Address each of the following points separately and completely, without diverging to arguments against other theories and without any hokus pokus:

Ok, the earth is accelerating in a linear path, correct?

The earth is accelerating at roughly 9.8 m/ss, correct?

The speed of light is roughly 3x10^8m/s, correct?

If you're up to the enormous challenge, do the math. That means that within about one year (assuming you agree a year is about 365 days) the earth is rocketing through space (or chocolate frosting or whatever it is you believe is outside the earth) at speeds greater than the speed of light!!!

Nope. Here's why.

Yes, Earth is constantly accelerating at 9.8m/s/s- from

*some* frames of reference. Yet as viewed by other observers, Earth is approaching the speed of light- and as an object approaches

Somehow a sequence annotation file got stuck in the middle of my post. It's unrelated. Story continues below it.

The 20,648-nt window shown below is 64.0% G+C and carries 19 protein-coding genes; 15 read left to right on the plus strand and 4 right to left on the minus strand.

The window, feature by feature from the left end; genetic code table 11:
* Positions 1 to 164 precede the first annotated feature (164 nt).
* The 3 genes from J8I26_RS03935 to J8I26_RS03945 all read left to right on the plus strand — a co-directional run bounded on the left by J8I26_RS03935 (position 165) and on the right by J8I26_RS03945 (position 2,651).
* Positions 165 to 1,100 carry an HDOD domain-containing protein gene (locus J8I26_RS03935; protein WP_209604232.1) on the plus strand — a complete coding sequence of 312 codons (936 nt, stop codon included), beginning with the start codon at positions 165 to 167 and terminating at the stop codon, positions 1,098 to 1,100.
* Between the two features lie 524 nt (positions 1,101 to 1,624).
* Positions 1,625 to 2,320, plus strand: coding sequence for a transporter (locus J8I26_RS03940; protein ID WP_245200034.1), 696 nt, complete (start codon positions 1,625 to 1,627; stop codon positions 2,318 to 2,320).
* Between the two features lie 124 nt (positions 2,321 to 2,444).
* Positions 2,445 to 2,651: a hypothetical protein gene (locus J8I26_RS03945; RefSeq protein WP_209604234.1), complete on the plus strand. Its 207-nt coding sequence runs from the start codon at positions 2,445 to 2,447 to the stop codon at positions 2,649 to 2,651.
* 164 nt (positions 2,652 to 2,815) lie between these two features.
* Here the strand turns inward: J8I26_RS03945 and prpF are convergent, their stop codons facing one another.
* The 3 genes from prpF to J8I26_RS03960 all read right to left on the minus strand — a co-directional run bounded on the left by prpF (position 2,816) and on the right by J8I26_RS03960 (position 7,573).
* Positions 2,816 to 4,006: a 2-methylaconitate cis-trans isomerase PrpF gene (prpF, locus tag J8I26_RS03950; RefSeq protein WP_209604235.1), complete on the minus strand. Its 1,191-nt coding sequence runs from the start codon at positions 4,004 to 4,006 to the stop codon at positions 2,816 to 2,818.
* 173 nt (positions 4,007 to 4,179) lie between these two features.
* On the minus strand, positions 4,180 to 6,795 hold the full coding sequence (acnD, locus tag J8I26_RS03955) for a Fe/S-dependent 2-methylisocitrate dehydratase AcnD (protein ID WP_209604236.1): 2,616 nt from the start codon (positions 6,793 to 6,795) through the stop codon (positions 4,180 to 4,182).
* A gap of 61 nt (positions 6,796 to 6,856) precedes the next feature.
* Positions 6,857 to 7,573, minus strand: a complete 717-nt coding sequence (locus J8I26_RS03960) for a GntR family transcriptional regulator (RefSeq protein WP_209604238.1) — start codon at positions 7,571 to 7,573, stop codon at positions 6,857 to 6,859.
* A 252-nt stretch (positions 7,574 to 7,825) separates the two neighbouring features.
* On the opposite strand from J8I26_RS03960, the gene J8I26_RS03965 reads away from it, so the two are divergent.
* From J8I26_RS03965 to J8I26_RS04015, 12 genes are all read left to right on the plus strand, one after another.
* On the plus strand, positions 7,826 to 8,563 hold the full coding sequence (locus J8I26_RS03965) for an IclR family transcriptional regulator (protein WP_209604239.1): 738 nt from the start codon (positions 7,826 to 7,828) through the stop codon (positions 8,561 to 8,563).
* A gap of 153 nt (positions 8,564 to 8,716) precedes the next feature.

*c*, a constant force will no longer yield a constant acceleration. As velocity increases near lightspeed, mass increases as well (indeed mass increases with velocity even at very low speeds, but the effect is so small as to be negligible until you get to significant fractions of

*c*), and a constant force applied to an increasing mass will yield a decreasing acceleration. So to observers

*relative to whom* the Earth's velocity is near lightspeed, Earth will no longer have a constant acceleration, but a decreasing one. Thus, you might think that as that acceleration decreases, our feeling of gravity would likewise decrease. But it won't.

Imagine you fall off a tall mountain on Earth. The Earth will accelerate up towards you. At first, Earth's velocity relative to you will be very low, nowhere near lightspeed. Since Earth will not be traveling near lightspeed relative to you, the constant force applied to it will appear, from your perspective, to still be accelerating the Earth at a constant rate- 9.8m/s/s. Yet Earth can at the same time be moving extremely quickly, near lightspeed, relative to other observers, so from THEIR perspective Earth's acceleration will in fact be decreasing. It sounds like a paradox, but it is perfectly legitimate within the framework of relativity.